The joint statement moreover acknowledges the ongoing U.S.-India joint working group on aircraft carrier technology. As India looks to construct its second indigenous aircraft carrier, the INS Vishal, a 65,000-ton Vikrant-class carrier, it’s interested in considering advanced U.S. technologies, including General Atomics’ Electromagnetic Aircraft Launch System (EMALS) and even nuclear propulsion. While the latter may remain a pipe dream for New Delhi, the odds of India gaining access to sensitive U.S. carrier tech becomes a lot more likely with the new designation.
A Logistics Exchange agreement appears on the horizon. Another deliverable that became apparent on Tuesday is the Logistics Exchange Memorandum of Agreement (LEMOA), which had been agreed to in principle between Carter and Parrikar in April. Obama and Modi confirmed that the text of the agreement has been finalized and will be signed soon. This agreement is one of three so-called “foundational” agreements that stands to grease the wheels of U.S.-India military cooperation and interoperability in practice. Two other agreements, on communications and information security (CISMOA) and on targeting and navigational data sharing (BECA), remain underway.
Global pull-back. While reading the statement, I was struck by the decision by both sides to omit global issues. Specifically, where previous statements in 2014 and 2015 have included references to North Korea’s nuclear program, the ongoing insurgency in Afghanistan, and tensions in the South China Sea, this year’s bilateral statement seems to trade global scope for bilateral depth.
For Diplomat readers curious about the South China Sea, where both the U.S. and India have important interests, the statement does include an affirmation in favor of freedom of navigation and the United Nations Convention on the Law of the Sea (UNCLOS), but does not mention the disputes specifically. India has made a habit of calling out the South China Sea regularly in bilateral statements, but, with China’s upcoming vote at the Nuclear Suppliers Group plenary session later this month critical to potential Indian accession, New Delhi may have been willing to forgo a mention this time around, assuming that its position is widely known. Still, given India’s somewhat perplexing decision to sign onto a trilateral statement with China and Russia that voiced support for resolving the disputes through “negotiations and agreements between the parties concerned,” contradicting previous Indian statements favoring international arbitration of the disputes, Modi could have taken this opportunity to crystallize an Indian position. This would have been all the more welcome with the looming decision of the Permanent Court of Arbitration in Philippines v. China on the horizon later this summer.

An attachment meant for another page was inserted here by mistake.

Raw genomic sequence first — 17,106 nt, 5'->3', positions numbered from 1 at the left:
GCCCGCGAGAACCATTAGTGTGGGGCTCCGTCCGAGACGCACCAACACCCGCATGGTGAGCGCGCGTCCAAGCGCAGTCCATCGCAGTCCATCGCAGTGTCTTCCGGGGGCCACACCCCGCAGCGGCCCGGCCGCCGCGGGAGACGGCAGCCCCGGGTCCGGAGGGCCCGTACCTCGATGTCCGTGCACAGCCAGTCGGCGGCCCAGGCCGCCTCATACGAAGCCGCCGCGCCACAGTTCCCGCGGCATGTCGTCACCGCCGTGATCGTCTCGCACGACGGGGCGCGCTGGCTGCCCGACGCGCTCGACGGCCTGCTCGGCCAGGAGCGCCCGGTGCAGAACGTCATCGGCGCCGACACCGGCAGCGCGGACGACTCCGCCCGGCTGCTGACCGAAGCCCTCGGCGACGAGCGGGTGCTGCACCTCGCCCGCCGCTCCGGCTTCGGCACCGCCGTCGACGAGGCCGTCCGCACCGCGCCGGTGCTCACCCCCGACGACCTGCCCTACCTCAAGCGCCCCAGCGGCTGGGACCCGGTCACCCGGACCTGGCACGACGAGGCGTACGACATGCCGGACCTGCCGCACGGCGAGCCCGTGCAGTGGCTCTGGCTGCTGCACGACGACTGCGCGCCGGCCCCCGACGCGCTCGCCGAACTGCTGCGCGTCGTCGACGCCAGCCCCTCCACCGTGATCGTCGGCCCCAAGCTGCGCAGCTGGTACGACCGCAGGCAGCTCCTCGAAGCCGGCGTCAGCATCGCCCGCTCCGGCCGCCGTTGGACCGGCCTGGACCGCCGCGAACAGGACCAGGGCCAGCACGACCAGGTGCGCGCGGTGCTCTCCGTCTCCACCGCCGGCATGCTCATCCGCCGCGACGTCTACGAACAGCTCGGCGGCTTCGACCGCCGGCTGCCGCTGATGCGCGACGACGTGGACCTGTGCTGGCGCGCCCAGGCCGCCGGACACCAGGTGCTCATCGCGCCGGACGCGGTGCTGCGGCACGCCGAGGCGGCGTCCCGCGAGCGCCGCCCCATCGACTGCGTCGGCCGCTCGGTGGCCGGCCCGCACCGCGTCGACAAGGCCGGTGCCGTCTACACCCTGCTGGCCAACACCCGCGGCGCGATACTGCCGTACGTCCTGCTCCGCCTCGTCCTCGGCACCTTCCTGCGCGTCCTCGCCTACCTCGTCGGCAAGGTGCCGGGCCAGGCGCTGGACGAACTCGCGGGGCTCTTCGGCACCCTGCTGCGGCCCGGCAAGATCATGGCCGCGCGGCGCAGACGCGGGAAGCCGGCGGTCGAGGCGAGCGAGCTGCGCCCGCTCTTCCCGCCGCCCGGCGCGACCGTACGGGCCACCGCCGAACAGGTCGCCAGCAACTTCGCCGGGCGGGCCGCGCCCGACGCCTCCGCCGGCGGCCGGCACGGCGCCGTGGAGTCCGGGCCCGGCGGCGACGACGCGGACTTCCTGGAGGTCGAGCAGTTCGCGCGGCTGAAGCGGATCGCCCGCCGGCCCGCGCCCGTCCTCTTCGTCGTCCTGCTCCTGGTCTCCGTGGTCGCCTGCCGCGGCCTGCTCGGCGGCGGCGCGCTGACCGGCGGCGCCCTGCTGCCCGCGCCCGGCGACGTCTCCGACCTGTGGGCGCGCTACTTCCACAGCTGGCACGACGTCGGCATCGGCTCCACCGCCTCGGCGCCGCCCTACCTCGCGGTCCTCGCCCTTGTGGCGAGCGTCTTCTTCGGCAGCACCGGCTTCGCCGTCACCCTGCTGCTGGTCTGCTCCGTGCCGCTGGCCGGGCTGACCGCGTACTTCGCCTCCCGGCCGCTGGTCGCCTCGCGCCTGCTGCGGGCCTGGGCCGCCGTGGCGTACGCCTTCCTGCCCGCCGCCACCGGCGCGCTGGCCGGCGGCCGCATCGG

The bilateral statement does include two paragraphs dedicated to the respective U.S. and Indian relationships with African states. Modi and Obama “reflected that the United States and India share a common interest in working with partners in Africa to promote prosperity and security across the continent.”
A joint stand against terrorism. U.S.-India joint statements in recent years have included strong statements on terrorism, calling out Pakistan-based terror groups by name. Indeed, Washington recognizes the sensitivity of this issue for New Delhi. This year, the two sides continued this tradition and included a call “for Pakistan to bring the perpetrators of the 2008 Mumbai” attacks to justice. Notably, alongside Mumbai 2008, this year’s statement including the January 2016 Pathankot attack (more on that here). The Pathankot attack crushed what little bonhomie Modi and his Pakistani counterpart had established in late-2015, derailing any possibility of bilateral peace between Islamabad and New Delhi ths year. For the United States, the past few months have also seen a precipitous falling out with Pakistan, the U.S. ally that’s “really no ally at all.” With the disintegration of a proposed sale of U.S. F-16 fighters to Pakistan and the recent drone strike against the Taliban’s former leader in Balochistan, U.S.-Pakistan ties aren’t in the best spot. The strong stance on terrorism in this joint statement with India, with an added mention of Pathankot, could serve to further strain that relationship.
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There’s a lot more to the joint statement that I haven’t highlighted here, including important advances on economic ties, energy cooperation, climate change, and even cybersecurity. (On economic ties, the White House has a helpful and detailed fact sheet on deliverables.) Overall, this latest summit emphasizes continued convergence between New Delhi and Washington. If I had to identify a theme, the finalization of LEMOA and the announcement of the first U.S. nuclear supplier project in India point to the realization of deliverables that have been percolating for a while in this bilateral. Seasoned observers of the U.S.-India relationship have learned to temper their expectations regarding sharp and swift inflection points; the big deliverables take a while.
Despite the big announcements this time around, there remains a lot to look forward to in the U.S.-India relationship. When he addresses Congress on Wednesday, Modi is expected to offer an updated Indian vision for the future of this relationship. Modi’s proven himself to be an adept and enthusiastic emissary for India, the world’s largest democracy and, lately, the fastest growing emerging economy. He’d do well to highlight the remarkable convergence between the United States and India in the last two years while charting a realistic path forward.